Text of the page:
A simple DNS zone

This post explains how to point your domain name to a server by writing a plain text file.

What is a zone?

To setup a website, you need a domain name and a server hosting your web. The glue that associates your domain name with the IP of your server is the DNS zone. The DNS zone is a text file with at least a line like this:

@  3600  IN   A

This means “the IP of this domain is Reload this file in hour to check for changes”. This file is physically hosted in the nameserver of your domain seller, which together with other nameservers forms the Domain Name System.

Usually you would configure this file through a web interface but writing it yourself in plain text is straightforward. Here is my complete zone file:

*  3600  IN   A
@  3600  IN   A
@  3600  IN  MX  1 ASPMX.L.GOOGLE.COM.
@  3600  IN  MX  10 ALT3.ASPMX.L.GOOGLE.COM.
@  3600  IN  MX  10 ALT4.ASPMX.L.GOOGLE.COM.
@  3600  IN TXT  "google-site-verification=H2wZIxEo74Ygq1_mcoj4k1M9UUY8cJahCgvt0-7aWEE"

It looks complicated now, but everything looks complicated before it looks easy. By the end of this post you will know how to write yours.

What is the DNS?

The Domain Name System (DNS) is a globally distributed network of name servers that translate domain names to IP addresses.

DNS = the address book for Internet servers

For example, your friends have numeric telephone numbers but you never type those. Instead, you click their names in your address book. Likewise, even when Internet addresses are numeric, we use domain names instead.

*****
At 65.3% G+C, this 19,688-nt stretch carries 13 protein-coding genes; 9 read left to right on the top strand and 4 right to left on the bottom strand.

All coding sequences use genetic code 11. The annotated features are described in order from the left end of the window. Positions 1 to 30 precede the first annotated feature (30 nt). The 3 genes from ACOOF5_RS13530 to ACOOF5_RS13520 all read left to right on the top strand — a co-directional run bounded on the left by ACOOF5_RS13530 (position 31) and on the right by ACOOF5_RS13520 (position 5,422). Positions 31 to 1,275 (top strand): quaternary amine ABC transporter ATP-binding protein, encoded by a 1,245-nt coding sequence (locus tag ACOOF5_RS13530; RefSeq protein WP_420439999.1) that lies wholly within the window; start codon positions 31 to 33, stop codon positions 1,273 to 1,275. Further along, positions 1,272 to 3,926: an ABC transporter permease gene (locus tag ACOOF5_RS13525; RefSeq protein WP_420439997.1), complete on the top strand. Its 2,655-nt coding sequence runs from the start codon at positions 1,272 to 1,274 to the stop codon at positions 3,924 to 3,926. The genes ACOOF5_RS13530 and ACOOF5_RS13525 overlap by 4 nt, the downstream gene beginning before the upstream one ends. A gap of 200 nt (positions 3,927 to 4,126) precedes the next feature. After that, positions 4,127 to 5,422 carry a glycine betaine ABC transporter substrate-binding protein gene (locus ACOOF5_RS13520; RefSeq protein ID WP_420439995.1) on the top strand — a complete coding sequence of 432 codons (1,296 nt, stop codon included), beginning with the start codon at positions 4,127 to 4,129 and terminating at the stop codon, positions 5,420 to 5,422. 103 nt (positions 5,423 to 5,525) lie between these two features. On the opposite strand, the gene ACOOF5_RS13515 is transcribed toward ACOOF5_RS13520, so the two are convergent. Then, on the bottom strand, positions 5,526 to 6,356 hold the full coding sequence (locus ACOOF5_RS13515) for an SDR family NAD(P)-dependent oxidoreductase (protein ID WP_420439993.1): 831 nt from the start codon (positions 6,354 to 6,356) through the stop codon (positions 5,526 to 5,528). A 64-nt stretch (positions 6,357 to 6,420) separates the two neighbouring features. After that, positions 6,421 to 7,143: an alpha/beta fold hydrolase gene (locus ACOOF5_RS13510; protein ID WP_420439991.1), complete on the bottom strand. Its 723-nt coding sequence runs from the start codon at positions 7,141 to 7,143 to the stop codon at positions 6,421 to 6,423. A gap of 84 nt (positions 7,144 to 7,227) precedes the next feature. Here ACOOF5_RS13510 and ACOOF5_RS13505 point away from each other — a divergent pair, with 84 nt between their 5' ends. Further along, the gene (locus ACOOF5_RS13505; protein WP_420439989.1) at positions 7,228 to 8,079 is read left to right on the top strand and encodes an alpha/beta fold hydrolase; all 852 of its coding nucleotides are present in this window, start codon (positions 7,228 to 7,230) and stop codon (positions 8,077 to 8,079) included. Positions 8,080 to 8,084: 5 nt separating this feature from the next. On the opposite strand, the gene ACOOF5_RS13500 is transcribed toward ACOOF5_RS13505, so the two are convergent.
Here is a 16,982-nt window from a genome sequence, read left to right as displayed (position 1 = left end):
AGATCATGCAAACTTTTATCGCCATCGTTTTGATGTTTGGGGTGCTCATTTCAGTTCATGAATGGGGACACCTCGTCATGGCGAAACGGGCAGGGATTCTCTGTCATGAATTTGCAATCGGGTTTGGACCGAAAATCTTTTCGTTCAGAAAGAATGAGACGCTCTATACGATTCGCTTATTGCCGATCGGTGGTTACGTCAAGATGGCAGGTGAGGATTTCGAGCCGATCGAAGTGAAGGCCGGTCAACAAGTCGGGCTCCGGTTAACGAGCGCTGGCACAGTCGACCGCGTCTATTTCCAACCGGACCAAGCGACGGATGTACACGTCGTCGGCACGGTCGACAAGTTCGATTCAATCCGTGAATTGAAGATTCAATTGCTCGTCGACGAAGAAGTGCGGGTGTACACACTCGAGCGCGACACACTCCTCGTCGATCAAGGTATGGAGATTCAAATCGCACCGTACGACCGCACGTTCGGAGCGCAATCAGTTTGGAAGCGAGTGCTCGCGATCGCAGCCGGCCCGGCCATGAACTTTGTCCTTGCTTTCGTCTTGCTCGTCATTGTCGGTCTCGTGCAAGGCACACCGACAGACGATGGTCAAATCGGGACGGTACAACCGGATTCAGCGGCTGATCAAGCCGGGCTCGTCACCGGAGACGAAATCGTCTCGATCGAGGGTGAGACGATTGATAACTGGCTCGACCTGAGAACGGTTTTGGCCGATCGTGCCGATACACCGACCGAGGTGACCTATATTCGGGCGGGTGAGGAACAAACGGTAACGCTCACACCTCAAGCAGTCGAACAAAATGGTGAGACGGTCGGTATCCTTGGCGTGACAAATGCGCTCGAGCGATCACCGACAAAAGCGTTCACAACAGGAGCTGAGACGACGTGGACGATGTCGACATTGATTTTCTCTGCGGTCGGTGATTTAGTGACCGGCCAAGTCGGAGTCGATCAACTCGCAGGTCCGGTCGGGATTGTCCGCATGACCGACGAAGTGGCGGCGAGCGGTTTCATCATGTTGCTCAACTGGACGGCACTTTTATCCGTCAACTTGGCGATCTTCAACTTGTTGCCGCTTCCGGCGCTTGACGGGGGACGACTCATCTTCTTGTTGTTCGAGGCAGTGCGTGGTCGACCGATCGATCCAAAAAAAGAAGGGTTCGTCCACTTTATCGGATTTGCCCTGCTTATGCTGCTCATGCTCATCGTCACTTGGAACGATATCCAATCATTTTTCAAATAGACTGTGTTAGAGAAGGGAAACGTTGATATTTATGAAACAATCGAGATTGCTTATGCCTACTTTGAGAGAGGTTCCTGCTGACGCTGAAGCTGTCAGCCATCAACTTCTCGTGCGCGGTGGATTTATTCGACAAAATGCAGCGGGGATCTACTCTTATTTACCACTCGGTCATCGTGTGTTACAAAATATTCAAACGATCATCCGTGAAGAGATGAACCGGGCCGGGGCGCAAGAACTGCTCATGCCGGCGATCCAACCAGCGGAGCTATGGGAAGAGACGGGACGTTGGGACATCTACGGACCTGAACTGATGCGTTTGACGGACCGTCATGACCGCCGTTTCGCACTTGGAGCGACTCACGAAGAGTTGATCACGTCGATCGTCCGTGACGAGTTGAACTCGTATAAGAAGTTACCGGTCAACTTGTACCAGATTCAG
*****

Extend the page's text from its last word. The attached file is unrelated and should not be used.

Because of the sheer number of domains in the Internet, it wouldn’t be possible to store them on a single computer. Instead, translations between IPs and domain names is provided by a network of servers distributed around the world. Together, they form the DNS, short for Domain Name System.

When you type a server name in your browser, the browser automatically looks up that name in a DNS server, gets the associated IP address, and calls that IP address. All in less than a second.

A name server is a server which answers DNS queries. When you buy a domain, the seller sets up your domain on one of his name servers, and gives you access in case you want to change anything. Whenever a browser requests the IP for your domain, that name server will reply with the information.

The DNS is hierarchical. Usually, big servers provided by your Internet provider company have most popular domains in memory. If they are queried about a new domain, they delegate and delegate until reaching the original name server where that domain was registered. If you change your DNS data, it will take between 1 and 10 hours to spread around the world, up to a maximum of around 36 hours.

Zone format

The DNS information for a given domain is contained in a zone file, which is a file containing rows with the following fields:

nameTTLrecord classrecord typerecord data


The name indicates the subdomain that this record refers to. The value may be @ (base domain), * (any subdomain), or an arbitrary string (a specific subdomain).